Boeing 787 Reviewed By FAA

The United States Federal Aviation Administration (FAA) is reviewing issues regarding the Boeing 787 that may mandate further inspection.

The move comes as the FAA examines issues that led Boeing to the grounding of eight of the type over structural issues.

In August 2020, Boeing instructed several customers to ground eight aircraft over structural issues. The aircraft were found to have issues with the rear fuselage, which were not up to Boeing’s design standards. Boeing alerted the FAA and both have been studying the flaw itself to figure out where things went wrong and how to correct it.

So far, there have been no incidents with the Boeing 787s relating to this specific issue. Hundreds of 787’s are still in safe operation every day on a variety of short- and long-haul routes, except for those eight aircraft. The remaining in-service 787’s meet the limit load capability. Boeing is also reviewing those aircraft in service and the aircraft in production to ensure that any issues are identified before delivery.

The specific issue?

Boeing noted that:

  • The shims installed were not the proper size.
  • Some aircraft also did not have areas that met skin flatness specifications as per the manufacturer’s engineering standards.

The problem, however, came when the issues were combined in the same location. This would mean the aircraft does not meet the limit load requirements. As a result, these eight aircraft were pulled from service and are now being repaired.

The FAA could mandate inspections

A memo was issued from the FAA that led to the regulatory agency reviewing issues surrounding non-conforming parts and manufacturing defects of the eight Boeing 787 Dreamliners.

According to the memo, the FAA is considering a mandate for inspections that could cover hundreds of Dreamliners.

This, however, would not be out of the norm for the regulatory agency. The FAA does commonly examine issues regarding potential defects or problems that need to be addressed on aircraft to ensure safe operations.

COVID-19 could be a blessing in disquise for many operators of the Boeing 787’s. Many aircraft are presently grounded for storage, and thus they could be easier to inspect and repair than if they were in regular service.

Several planes were installed with non-conforming shims.

Depending on how serious the FAA considers the problem may be on other aircraft, it has the ability to mandate inspections a lot quicker. The downside will cause some headaches for an airline re-scheduling their aircraft back into service.

Inspections would require airlines to double-check and ensure that their aircraft do not have the combination of issues in a location where the aircraft would not meet its limit load requirements.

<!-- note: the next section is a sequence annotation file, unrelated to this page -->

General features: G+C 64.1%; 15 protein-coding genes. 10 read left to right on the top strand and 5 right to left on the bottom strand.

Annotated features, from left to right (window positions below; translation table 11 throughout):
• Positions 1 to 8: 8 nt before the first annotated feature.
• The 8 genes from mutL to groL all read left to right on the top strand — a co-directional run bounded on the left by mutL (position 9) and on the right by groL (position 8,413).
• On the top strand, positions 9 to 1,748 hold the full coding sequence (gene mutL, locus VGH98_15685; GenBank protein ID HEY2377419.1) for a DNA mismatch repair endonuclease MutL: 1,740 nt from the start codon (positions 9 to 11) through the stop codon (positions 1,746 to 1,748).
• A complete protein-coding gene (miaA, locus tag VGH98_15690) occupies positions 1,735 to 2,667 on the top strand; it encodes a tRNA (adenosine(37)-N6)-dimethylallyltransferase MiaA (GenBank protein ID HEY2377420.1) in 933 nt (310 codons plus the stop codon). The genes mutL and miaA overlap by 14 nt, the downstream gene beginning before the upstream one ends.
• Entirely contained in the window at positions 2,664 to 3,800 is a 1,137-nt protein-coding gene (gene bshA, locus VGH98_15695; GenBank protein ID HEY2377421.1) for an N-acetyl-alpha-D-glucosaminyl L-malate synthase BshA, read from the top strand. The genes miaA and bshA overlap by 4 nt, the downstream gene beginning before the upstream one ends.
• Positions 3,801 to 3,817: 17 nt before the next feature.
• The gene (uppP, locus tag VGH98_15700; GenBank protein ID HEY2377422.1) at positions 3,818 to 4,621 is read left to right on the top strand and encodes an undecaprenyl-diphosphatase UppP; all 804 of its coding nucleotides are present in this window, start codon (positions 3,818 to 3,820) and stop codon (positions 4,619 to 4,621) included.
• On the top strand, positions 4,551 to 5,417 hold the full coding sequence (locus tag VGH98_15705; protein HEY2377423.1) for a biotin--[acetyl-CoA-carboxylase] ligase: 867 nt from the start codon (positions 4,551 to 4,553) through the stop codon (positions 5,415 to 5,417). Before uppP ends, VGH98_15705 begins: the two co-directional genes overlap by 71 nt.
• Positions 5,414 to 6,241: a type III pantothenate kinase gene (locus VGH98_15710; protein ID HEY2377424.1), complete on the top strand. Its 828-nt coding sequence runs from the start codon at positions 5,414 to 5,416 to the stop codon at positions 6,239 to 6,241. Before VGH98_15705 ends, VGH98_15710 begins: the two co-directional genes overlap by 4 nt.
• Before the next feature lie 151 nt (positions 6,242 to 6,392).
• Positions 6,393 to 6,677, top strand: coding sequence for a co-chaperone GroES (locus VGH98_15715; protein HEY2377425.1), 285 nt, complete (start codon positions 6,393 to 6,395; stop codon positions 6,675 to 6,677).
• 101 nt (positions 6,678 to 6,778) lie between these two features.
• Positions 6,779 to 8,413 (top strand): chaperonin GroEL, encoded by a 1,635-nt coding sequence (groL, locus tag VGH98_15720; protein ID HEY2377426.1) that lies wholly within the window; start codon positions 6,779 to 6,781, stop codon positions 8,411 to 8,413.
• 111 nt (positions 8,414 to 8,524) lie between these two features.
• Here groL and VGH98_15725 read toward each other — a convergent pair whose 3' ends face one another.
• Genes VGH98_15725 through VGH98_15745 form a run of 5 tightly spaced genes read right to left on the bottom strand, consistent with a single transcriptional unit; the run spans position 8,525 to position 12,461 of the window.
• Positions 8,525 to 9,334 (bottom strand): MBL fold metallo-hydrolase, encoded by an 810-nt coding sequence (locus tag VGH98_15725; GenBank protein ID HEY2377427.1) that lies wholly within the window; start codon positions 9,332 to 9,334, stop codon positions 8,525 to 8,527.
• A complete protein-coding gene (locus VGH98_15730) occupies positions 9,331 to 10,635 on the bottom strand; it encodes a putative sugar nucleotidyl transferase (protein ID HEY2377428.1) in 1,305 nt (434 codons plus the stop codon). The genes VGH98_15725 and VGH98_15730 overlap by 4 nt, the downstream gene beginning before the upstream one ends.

If an inspection were to reveal an issue, an airline would likely have to ground the aircraft immediately and conduct repairs. Depending on the specific nature of the concerns, some or all of those repairs could be covered by Boeing. Of course, those specifics vary from plane-to-plane and airline-to-airline. It also depends on what specific issues are found.

The FAA said the following:

“The Federal Aviation Administration is investigating manufacturing flaws affecting certain Boeing 787 jetliners. The agency continues to engage with Boeing. It is too early to speculate about the nature or extent of any proposed Airworthiness Directives that might arise from the agency’s investigation.”

The existence of an internal memo shows that Boeing is taking the issue seriously. Boeing will work closely with the FAA on the topic to rectify it and identify ways to remedy the situation permanently.

The FAA is focused on how the breakdowns in manufacturing occurred and why the safeguards in place to prevent such mismatches or non-conforming parts from being installed failed, plus the FAA is also going to focus on how to move forward from here and what can be done to ensure this never happens again.

Boeing is also going back and looking at how many other 787 Dreamliners could be impacted by these non-conforming shims.

Boeing also needs to look into the North Charleston facility where the shims were produced.  

Investigations take time, and the FAA is continuing to review the situation.

For now, however, the 787 continues to fly and is still deemed airworthy and safe by regulatory agencies across the globe.

As many as 900 Dreamliners have already been delivered to customers.

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